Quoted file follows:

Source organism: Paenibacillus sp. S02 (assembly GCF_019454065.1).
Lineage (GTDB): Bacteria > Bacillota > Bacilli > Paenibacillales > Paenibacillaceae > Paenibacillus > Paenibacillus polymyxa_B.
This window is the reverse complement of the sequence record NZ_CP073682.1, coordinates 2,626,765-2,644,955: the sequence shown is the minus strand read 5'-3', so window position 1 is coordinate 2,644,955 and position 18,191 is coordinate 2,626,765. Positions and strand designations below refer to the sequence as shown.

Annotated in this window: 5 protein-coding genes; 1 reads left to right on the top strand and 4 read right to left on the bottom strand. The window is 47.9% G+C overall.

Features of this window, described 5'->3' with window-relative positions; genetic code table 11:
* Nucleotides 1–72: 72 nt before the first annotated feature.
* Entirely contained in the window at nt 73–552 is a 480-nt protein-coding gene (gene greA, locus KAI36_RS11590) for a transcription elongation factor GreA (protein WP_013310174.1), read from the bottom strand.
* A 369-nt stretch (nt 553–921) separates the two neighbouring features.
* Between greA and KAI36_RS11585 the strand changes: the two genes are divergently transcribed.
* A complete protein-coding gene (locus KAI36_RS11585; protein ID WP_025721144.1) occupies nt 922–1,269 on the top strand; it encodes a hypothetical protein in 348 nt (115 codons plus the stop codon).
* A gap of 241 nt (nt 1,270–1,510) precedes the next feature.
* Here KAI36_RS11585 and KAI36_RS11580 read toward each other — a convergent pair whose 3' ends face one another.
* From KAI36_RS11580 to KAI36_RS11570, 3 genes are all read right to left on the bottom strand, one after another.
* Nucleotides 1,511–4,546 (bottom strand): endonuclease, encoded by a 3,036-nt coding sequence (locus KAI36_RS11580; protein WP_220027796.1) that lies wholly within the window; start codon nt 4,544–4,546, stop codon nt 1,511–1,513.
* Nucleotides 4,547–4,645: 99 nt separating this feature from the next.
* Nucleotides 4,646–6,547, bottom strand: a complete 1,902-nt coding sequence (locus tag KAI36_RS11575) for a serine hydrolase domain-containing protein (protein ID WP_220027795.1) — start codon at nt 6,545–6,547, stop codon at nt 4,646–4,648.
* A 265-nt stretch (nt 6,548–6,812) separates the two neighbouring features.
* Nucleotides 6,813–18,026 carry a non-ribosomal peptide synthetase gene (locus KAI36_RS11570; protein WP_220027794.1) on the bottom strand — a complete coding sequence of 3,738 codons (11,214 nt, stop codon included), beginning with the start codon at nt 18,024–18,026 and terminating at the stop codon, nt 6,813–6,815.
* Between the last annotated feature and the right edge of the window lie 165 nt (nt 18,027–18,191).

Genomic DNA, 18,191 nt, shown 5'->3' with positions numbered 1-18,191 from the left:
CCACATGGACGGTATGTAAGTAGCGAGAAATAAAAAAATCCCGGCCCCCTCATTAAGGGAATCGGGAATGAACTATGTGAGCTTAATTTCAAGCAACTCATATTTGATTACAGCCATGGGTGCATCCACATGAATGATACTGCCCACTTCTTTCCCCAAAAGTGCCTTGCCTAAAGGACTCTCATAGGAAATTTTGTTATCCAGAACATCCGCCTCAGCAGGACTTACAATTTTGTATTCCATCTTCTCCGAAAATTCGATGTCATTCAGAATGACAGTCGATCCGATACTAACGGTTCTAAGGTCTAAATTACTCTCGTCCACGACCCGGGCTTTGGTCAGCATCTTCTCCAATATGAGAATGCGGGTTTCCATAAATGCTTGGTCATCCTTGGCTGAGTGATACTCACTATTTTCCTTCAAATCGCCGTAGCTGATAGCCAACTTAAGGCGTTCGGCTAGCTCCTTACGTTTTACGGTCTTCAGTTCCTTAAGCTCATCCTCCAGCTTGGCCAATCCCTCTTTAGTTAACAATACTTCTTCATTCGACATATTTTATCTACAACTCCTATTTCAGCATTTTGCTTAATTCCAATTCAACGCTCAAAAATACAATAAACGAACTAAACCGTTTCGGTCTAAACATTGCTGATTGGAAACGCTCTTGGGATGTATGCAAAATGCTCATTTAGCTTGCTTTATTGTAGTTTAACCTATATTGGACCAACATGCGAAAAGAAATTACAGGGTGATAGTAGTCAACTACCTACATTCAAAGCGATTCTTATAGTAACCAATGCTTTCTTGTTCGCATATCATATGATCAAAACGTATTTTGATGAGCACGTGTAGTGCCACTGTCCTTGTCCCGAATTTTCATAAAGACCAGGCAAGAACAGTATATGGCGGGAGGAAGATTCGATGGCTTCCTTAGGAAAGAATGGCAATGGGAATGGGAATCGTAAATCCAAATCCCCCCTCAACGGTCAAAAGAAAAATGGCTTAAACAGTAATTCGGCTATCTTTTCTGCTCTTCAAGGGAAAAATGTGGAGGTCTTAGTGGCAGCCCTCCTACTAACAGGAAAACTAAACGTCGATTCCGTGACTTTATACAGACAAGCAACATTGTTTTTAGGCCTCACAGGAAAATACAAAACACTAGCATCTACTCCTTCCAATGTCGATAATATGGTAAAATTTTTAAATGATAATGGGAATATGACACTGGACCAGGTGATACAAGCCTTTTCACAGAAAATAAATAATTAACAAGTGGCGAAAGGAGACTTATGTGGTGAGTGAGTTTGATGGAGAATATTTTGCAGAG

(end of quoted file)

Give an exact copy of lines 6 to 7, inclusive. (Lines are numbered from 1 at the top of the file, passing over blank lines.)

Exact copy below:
* Nucleotides 1–72: 72 nt before the first annotated feature.
* Entirely contained in the window at nt 73–552 is a 480-nt protein-coding gene (gene greA, locus KAI36_RS11590) for a transcription elongation factor GreA (protein WP_013310174.1), read from the bottom strand.